http://eartheasy.com/store/proddetail.php?prod=SYJ24. (sorry I suck at posting hyperlinks here).

Otherwise, wrap a red tinted cloth around at flashlight (wasps are sensitive to white light) and go out there and do it yourself. The wasps will be very drowsy/asleep and as long as you make very little noise you should be fine. Place a cloth bag over the entire nest and quickly tie it off at the top; as you draw in the tie, pull the nest free. The bag should be well sealed. Set the bag in a pail of water; drop a rock on the bag to keep it fully submerged.

As far as the common defense theory goes... unless these nests are right next to eachtother (2ft) it is likely they are two different nests and wasps do not like nesting next eachother... theu might even be at war!
posted by cheechman85 at 1:18 PM on June 8, 2009


I had wasp nests under the eaves outside my apartment balcony which was three floors up. I bought some wasp killer in a can. It was special because it could spray, like, 5' away. I was able to coat the nests and they seemed to abandon it without much problem.
posted by amanda at 1:22 PM on June 8, 2009


He's worried about his stuff, so poisons/toxins are off the table.

I'm going to recommend two cans of Aquanet, one in each hand, as wasps are frightening not because they sting, but because they can fly and sting. Aquanet, applied heavily, turns flying hymenoptera into slow walking hymenoptera, easily dispatched with a shoe. Do the job at dusk when the wasps are all back at the nest and more restful. Set up a bright light pointing away from you. Plan your escape route ahead of time in case of disaster, making sure it's unfettered. Spray the living crap out of them and do a paso doble on their chitinous carcasses.

The light is an attractant and a misdirection in case you miss some - the wasps will fly toward the light, most likely.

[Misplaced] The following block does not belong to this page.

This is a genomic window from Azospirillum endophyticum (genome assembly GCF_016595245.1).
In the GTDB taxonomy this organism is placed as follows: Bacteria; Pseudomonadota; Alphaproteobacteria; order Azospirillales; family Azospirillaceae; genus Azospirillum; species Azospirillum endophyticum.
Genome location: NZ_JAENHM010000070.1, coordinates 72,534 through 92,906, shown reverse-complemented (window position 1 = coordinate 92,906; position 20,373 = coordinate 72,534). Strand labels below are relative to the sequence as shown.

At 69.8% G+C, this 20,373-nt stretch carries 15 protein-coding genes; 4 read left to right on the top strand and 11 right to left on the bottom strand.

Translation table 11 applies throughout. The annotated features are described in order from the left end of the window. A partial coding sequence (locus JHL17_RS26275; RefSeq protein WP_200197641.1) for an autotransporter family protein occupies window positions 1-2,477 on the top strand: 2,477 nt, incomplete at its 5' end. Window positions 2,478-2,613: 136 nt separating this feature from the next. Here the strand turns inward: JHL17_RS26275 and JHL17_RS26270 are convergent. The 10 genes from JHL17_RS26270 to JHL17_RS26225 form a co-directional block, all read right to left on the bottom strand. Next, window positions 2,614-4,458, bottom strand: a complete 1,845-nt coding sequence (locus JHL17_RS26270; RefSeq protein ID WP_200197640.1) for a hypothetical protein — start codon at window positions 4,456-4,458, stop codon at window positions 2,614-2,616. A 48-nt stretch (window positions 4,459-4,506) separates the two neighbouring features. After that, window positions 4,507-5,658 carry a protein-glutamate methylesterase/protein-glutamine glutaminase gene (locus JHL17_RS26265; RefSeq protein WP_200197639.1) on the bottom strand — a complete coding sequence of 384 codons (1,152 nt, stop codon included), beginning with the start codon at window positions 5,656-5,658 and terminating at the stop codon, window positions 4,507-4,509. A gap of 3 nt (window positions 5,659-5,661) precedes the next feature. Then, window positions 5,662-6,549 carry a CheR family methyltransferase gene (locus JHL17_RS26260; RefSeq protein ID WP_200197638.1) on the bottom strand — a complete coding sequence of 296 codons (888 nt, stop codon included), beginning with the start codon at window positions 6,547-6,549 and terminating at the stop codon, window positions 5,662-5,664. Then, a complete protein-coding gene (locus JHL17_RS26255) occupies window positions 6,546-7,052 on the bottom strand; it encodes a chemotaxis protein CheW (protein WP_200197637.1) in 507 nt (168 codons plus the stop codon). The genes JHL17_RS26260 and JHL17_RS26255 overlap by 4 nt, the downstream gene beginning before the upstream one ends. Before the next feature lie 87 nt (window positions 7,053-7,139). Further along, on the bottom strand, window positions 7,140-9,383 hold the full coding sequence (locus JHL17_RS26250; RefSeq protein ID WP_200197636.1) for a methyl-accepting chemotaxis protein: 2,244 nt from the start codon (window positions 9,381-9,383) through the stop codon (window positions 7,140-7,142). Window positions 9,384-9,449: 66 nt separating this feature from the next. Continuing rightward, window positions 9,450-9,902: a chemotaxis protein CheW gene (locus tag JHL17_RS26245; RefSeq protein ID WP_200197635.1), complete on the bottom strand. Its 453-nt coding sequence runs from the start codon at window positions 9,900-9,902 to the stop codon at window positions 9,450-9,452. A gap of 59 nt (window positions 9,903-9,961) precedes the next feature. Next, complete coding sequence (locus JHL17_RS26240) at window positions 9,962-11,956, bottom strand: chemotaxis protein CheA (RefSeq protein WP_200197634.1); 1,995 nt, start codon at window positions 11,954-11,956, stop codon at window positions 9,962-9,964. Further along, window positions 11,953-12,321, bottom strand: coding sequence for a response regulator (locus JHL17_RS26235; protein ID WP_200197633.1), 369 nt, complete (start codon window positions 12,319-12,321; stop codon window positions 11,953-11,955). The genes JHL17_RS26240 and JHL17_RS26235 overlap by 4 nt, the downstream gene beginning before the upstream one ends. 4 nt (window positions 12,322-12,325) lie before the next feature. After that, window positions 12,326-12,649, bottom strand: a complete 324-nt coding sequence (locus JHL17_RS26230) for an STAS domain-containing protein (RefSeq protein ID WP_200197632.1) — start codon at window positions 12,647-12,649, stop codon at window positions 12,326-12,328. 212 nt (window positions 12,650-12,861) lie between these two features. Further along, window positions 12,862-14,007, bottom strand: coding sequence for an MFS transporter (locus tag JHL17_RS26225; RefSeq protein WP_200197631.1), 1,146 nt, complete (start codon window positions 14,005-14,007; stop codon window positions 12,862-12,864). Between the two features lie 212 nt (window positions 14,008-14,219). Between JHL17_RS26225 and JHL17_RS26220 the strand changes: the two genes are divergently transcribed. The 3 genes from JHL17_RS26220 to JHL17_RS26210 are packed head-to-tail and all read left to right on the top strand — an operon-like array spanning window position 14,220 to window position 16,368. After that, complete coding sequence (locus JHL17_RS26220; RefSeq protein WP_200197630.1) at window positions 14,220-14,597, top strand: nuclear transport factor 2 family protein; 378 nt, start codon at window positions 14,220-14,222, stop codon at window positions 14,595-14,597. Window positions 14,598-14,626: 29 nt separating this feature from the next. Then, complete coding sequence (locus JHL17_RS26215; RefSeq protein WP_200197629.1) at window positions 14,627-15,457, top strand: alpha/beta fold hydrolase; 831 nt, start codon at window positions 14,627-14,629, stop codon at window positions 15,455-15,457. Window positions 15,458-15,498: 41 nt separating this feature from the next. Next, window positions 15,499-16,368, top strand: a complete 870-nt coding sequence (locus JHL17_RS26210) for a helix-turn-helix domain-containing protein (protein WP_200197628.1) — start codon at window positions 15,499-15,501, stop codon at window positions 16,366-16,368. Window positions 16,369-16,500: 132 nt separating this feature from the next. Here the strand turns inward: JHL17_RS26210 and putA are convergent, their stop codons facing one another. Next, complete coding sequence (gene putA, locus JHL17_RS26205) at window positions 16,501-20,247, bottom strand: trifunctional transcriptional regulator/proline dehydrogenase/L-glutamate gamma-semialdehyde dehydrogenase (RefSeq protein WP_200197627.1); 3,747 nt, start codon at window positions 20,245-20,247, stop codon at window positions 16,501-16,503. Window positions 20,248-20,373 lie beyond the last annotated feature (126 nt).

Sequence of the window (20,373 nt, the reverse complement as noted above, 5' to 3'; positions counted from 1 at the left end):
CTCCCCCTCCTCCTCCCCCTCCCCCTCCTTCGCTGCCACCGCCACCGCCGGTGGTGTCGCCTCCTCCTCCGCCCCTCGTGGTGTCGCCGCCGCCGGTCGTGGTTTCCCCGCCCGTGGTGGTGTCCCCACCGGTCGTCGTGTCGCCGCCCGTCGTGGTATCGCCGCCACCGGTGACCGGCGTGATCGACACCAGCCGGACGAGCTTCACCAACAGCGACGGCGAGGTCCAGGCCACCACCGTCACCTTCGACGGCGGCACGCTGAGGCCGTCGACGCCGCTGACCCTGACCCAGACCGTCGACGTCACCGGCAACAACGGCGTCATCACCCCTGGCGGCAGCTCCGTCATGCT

I have no great love for stinging insects.
posted by plinth at 1:29 PM on June 8, 2009


I'd go in early morning and spray one quickly with wasp killing spray, then run out. Attack the second nest the next day.

You don't need to saturate the nests until they're dripping. That stuff is powerful and a small amount will do the job on these small nests.

I don't think it's as big a deal as you're making it out to be. You'll be fine and in two days your problem will be gone.
posted by jeff-o-matic at 1:37 PM on June 8, 2009


There's a type that squirts a liquid like 20 feet so you can stand as far away as possible.. You don't need foam, or fire.
posted by jeff-o-matic at 1:38 PM on June 8, 2009


> I would suggest emptying a container of wasp killer INTO a shop vac and THEN sucking them into it.

You know insecticide is flammable, right?

Flammable vapour + enclosed space + spark (electric motor) = boom.

I'm trying to remember where I read this, but someone with arachnaphobia vacuumed up some spiders, realized they might stay alive inside there and freaked out. They vacuumed in spray insecticide and the thing burst into flame. Dammit. That's going to bug me now, no pun intended.
posted by Decimask at 2:12 PM on June 8, 2009


I think gassing them sounds like a much cooler idea than spraying pesticides, but I'd worry about leaving all of your stuff and the inside of your shed permanently smelling like exhaust if you use your car.

A quick check shows that nitrogen is lighter than air, and as far as I know is pretty inert. If you can tape up the shed's venting enough so that it's fairly well sealed, I think it's possible that you could suffocate the wasps with nitrogen. It's sold in bulk, try searching for "compressed gas near <where you live>" on google maps for some possible suppliers. I'm not sure of the effectiveness or price of this solution, but I'd love to hear the results if you try it.
posted by olaguera at 2:16 PM on June 8, 2009


Thanks for the tips so far everyone, just to clarify a couple of things, the roof of the shed is where the nests are located, and it's about 9' off the floor of the shed. Easy access to the nests is not possible without making some sort of commotion. Also, the nests are less than 2 feet apart. The bug bomb thing sounds vaguely appealing, but will there not be bug bomb residue all over everything in the shed if I do this?
posted by barc0001 at 2:29 PM on June 8, 2009


Here is something for your arsenal to consider, vegetable oil. It coats wings so they cannot fly and ruins the nest itself. I have taken out big nests with it and a little nest with spray olive oil in a can. I don't know how you would get it at such a height and oil residue may be an issue with your stuff, but just another non-toxic (to people) piece of the arsenal.
posted by spartacusroosevelt at 2:36 PM on June 8, 2009


In fact, there would be residue all over the shed if you use the bomb. Can you still buy a fumigator, instead? It reacts with water, creates a fog, and doesn't have a propellant.